LAHORE: Anti smuggling wing of Lahore Model Customs Collectorate MCC has seized a statue of Buddha at the Allama Iqbal Lahore.
According to details the statue was being smuggled to Karachi from Lahore. Sources said that the statue of mahatma Budha was purchased from Taxila and was being smuggled to Karachi for sending abroad.
The sources said that Customs anti-smuggling unit under the surveillance of Customs Inspector Nasir Saeed conducted a raid immediately after receiving the information and confiscated the statue at the airport. The weight of the statue is 62 kg & its height is 3 feet. The statue is made of a mixed medium, Taxila clay fortified with gray stone.
Official sources said that Antique Department’s experts have examined the statue thoroughly and would report whether it is original or counterfeit.
The sources said that in both cases the statue which is an artistic creation, would be confiscated and deposited with the government
Experts say that smuggling of the antiquities has become a global issue and the major affectees are poor nations like Pakistan which have a rich heritage but have limited resources to protect it.
Sources say that that the looting of Pakistan’s historical treasures is going on unchecked and beautiful l sculptures of important historical personalities of past are being smuggled out of the country.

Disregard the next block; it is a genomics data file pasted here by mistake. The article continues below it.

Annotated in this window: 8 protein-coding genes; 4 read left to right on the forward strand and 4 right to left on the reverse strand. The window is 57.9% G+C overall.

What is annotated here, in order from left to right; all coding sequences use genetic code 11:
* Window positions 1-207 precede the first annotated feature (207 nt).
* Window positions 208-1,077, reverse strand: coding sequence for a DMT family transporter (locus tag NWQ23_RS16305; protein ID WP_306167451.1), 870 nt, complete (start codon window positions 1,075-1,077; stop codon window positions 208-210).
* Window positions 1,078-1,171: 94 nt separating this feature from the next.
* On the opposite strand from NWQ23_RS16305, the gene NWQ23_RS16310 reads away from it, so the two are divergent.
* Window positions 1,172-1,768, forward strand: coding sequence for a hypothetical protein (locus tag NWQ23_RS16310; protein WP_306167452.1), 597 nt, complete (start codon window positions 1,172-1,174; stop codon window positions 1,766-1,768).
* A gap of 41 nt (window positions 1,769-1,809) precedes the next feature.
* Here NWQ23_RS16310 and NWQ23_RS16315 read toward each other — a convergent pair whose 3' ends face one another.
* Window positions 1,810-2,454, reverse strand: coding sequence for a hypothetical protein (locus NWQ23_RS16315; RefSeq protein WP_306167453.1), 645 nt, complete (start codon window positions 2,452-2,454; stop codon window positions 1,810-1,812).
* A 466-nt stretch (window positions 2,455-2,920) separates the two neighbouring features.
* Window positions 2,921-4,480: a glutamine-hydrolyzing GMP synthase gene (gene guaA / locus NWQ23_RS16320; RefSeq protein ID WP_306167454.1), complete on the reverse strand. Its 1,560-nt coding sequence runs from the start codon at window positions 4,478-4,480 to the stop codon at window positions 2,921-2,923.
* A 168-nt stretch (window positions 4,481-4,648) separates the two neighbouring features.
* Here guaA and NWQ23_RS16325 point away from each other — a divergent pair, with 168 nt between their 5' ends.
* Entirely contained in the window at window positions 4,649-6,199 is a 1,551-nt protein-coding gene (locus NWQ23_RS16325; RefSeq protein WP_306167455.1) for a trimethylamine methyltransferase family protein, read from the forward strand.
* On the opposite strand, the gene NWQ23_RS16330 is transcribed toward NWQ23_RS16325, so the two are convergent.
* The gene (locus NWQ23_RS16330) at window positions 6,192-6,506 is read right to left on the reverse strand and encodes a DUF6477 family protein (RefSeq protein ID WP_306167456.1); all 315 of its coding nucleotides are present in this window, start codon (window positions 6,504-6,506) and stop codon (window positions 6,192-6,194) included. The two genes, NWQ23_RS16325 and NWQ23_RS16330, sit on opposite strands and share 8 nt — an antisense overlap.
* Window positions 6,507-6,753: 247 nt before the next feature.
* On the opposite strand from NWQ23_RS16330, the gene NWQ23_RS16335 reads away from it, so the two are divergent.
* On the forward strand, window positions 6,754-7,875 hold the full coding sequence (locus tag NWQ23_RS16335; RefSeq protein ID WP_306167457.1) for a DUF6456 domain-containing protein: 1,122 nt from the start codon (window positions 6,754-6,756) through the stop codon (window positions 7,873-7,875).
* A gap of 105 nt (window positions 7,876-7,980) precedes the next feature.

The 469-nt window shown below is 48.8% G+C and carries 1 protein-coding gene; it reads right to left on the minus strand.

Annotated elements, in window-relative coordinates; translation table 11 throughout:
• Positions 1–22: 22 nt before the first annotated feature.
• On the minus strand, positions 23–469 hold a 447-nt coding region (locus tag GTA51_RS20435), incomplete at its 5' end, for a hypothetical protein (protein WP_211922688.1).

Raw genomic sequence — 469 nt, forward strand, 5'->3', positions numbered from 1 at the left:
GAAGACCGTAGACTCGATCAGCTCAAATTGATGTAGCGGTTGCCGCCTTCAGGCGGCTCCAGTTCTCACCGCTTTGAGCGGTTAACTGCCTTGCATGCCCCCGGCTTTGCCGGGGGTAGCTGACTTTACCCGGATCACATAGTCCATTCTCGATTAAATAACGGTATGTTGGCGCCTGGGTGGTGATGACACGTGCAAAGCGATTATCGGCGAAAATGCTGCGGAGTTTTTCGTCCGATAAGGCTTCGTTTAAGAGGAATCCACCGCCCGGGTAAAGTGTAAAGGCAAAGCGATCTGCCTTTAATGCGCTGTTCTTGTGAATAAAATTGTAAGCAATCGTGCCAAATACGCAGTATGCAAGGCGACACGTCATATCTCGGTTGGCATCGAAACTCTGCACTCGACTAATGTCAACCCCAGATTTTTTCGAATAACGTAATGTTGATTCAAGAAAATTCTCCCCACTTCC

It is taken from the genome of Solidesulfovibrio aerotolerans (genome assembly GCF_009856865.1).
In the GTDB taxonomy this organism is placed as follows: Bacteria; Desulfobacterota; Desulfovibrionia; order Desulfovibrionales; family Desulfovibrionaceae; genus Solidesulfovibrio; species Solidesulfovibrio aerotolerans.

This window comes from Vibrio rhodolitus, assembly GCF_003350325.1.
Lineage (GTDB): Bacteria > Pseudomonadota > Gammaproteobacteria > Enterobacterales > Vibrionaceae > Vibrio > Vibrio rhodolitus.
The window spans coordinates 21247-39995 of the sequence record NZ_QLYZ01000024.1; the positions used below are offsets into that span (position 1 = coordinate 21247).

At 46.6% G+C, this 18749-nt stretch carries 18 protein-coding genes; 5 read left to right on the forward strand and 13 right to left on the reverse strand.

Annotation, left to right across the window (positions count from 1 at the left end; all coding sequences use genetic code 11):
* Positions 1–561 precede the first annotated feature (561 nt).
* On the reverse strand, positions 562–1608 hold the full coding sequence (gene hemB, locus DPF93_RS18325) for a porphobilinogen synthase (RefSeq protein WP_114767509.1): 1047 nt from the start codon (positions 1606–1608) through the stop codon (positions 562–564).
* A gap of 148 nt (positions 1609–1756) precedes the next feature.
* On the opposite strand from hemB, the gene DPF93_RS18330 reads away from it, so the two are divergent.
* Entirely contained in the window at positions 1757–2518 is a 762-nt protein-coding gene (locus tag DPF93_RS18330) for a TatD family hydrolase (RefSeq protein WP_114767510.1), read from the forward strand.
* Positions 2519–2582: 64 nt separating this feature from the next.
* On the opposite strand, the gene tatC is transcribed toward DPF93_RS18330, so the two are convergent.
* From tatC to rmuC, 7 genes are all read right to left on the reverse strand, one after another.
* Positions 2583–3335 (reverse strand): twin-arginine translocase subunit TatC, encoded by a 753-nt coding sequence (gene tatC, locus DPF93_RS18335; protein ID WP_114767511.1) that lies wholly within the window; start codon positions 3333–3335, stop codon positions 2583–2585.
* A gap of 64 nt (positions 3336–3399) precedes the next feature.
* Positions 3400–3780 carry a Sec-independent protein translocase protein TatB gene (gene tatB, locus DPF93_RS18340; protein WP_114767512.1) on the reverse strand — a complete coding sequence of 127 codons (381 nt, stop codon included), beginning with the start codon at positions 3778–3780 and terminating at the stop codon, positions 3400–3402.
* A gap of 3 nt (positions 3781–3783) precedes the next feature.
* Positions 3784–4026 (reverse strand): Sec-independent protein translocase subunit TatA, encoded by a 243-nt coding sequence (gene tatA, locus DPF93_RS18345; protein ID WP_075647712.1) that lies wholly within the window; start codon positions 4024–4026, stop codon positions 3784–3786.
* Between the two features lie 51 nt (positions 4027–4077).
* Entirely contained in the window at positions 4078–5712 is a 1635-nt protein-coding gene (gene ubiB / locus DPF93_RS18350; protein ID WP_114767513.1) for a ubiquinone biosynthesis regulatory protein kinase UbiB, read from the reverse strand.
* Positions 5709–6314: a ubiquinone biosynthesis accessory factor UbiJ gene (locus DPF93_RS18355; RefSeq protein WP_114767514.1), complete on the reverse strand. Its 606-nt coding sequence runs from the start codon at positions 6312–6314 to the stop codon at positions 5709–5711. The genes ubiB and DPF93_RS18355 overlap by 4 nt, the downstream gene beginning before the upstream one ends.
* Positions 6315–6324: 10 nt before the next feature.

A report said early last year a large container filled with nearly 400 artifacts in the southern port city of Karachi in July was being trucked north to be smuggled out of the country. About 40 percent of the statues, sculptures and other material were found to be genuine, including nearly 100 Buddhist sculptures up to 1,800-years-old worth millions of dollars.
The report further said that police arrested several people connected to the seizure in Karachi in July, but they have yet to be formally charged.
Two men who were arrested last October for excavating a statue of Buddha from a site in Swat were only fined about $50 each, far less than the maximum punishment of a year in prison and a fine of more than $800 they could have received, the report said.
The report also disclosed that some Pakistanis are making replicas that they often try to pass off as the genuine stuff.
They suggested that in order to preserve the important cultural heritage exemplary punishments should be awarded to the smugglers who are depriving the nation of its valuable assets.